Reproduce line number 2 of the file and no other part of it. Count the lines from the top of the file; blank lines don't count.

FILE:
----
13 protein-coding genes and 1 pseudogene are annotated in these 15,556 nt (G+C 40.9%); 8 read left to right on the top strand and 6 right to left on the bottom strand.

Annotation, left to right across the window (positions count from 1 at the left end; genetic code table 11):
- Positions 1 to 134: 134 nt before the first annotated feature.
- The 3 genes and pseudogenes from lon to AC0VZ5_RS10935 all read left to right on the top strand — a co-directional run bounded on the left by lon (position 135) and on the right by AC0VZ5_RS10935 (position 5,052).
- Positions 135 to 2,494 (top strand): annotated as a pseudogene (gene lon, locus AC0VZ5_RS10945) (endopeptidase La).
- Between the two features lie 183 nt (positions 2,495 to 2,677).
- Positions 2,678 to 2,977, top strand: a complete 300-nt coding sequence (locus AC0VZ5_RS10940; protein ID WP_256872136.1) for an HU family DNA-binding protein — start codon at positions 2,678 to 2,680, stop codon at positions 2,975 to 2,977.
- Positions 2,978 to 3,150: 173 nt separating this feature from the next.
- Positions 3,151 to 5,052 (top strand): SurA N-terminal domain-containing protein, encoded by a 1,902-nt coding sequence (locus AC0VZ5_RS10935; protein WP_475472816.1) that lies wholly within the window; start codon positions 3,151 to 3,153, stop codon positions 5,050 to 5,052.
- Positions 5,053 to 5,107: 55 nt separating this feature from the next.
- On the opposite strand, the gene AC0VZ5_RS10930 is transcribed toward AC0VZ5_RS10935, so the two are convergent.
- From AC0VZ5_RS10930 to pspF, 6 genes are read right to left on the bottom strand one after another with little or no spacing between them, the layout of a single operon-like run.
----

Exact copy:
Annotation, left to right across the window (positions count from 1 at the left end; genetic code table 11):